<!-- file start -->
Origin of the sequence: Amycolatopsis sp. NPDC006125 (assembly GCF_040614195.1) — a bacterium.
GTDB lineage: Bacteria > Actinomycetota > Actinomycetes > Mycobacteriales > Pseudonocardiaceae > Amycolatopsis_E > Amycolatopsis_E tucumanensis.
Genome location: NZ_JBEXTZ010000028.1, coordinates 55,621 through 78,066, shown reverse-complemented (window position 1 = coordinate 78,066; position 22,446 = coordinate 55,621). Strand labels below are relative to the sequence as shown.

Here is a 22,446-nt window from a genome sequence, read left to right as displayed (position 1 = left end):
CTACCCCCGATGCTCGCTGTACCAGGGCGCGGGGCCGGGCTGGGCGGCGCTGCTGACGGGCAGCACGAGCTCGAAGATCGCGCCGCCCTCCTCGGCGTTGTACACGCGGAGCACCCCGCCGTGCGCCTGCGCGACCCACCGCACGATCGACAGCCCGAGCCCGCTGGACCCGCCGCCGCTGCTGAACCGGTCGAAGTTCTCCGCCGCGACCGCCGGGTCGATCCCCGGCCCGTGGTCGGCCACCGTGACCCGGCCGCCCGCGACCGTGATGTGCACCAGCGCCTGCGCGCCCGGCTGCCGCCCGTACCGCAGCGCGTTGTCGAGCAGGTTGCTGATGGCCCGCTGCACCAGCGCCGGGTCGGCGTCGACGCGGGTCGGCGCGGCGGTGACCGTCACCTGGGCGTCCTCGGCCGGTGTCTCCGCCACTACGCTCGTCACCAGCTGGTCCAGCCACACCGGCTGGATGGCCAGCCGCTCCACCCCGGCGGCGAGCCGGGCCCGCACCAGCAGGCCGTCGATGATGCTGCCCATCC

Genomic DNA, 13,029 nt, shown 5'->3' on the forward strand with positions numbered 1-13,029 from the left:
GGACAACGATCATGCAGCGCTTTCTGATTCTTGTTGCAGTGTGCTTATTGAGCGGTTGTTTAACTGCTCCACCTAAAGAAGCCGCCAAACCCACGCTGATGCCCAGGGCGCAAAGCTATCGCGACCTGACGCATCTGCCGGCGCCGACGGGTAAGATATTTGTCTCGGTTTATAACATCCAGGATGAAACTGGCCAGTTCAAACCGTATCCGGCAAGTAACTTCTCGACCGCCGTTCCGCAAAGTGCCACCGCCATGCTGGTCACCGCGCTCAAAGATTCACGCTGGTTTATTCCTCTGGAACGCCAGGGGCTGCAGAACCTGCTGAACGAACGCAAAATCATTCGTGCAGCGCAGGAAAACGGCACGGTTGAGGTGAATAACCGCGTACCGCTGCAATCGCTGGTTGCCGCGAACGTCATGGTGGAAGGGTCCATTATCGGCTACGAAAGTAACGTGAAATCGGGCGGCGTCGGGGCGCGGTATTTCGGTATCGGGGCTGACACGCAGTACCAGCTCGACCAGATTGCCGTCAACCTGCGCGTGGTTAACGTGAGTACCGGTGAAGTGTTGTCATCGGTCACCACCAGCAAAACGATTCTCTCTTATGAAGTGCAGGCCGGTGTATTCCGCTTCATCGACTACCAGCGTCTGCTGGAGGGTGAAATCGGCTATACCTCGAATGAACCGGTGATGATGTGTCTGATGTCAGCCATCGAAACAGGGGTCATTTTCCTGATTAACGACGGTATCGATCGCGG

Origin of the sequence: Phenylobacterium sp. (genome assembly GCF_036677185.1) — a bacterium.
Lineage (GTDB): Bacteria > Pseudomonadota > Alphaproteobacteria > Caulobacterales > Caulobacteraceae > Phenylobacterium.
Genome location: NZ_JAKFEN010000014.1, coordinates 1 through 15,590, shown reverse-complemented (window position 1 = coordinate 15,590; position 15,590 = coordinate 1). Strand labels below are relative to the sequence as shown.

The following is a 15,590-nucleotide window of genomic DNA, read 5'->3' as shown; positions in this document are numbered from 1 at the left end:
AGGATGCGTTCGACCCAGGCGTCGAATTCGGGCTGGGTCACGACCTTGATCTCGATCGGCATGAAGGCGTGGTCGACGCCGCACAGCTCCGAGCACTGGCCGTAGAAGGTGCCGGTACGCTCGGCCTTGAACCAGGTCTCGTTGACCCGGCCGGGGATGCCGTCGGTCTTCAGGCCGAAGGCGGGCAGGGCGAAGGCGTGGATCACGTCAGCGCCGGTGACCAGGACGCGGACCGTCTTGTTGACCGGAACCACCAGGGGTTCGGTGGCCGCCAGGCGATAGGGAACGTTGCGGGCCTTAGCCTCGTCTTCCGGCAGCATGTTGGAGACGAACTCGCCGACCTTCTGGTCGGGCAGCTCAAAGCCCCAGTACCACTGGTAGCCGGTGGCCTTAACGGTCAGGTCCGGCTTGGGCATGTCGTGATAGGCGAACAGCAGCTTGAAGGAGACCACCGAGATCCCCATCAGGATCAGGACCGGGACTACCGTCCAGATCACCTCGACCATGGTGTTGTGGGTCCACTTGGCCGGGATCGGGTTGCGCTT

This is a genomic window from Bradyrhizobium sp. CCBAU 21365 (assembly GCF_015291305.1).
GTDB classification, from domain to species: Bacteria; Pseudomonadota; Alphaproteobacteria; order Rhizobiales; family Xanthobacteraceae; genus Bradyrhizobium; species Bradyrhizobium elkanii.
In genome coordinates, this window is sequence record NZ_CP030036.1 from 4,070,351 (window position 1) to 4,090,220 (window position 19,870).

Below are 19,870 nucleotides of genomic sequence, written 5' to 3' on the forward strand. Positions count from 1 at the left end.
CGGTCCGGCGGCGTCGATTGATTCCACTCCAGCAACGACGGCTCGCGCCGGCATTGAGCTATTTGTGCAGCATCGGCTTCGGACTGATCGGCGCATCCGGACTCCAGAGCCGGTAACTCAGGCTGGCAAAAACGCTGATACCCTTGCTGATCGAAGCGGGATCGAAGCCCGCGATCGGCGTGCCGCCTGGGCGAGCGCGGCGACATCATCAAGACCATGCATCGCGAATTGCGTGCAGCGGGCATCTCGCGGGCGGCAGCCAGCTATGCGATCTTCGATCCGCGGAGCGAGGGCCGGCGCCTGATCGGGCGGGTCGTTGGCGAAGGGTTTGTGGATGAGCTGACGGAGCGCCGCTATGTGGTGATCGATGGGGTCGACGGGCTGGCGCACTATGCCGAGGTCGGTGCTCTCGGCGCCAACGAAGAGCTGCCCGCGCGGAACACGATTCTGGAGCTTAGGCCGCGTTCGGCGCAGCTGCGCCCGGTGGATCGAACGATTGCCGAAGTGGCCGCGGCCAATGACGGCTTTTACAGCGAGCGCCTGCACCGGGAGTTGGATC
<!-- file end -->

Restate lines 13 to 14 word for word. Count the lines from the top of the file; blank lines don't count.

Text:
This is a genomic window from Bradyrhizobium sp. CCBAU 21365 (assembly GCF_015291305.1).
GTDB classification, from domain to species: Bacteria; Pseudomonadota; Alphaproteobacteria; order Rhizobiales; family Xanthobacteraceae; genus Bradyrhizobium; species Bradyrhizobium elkanii.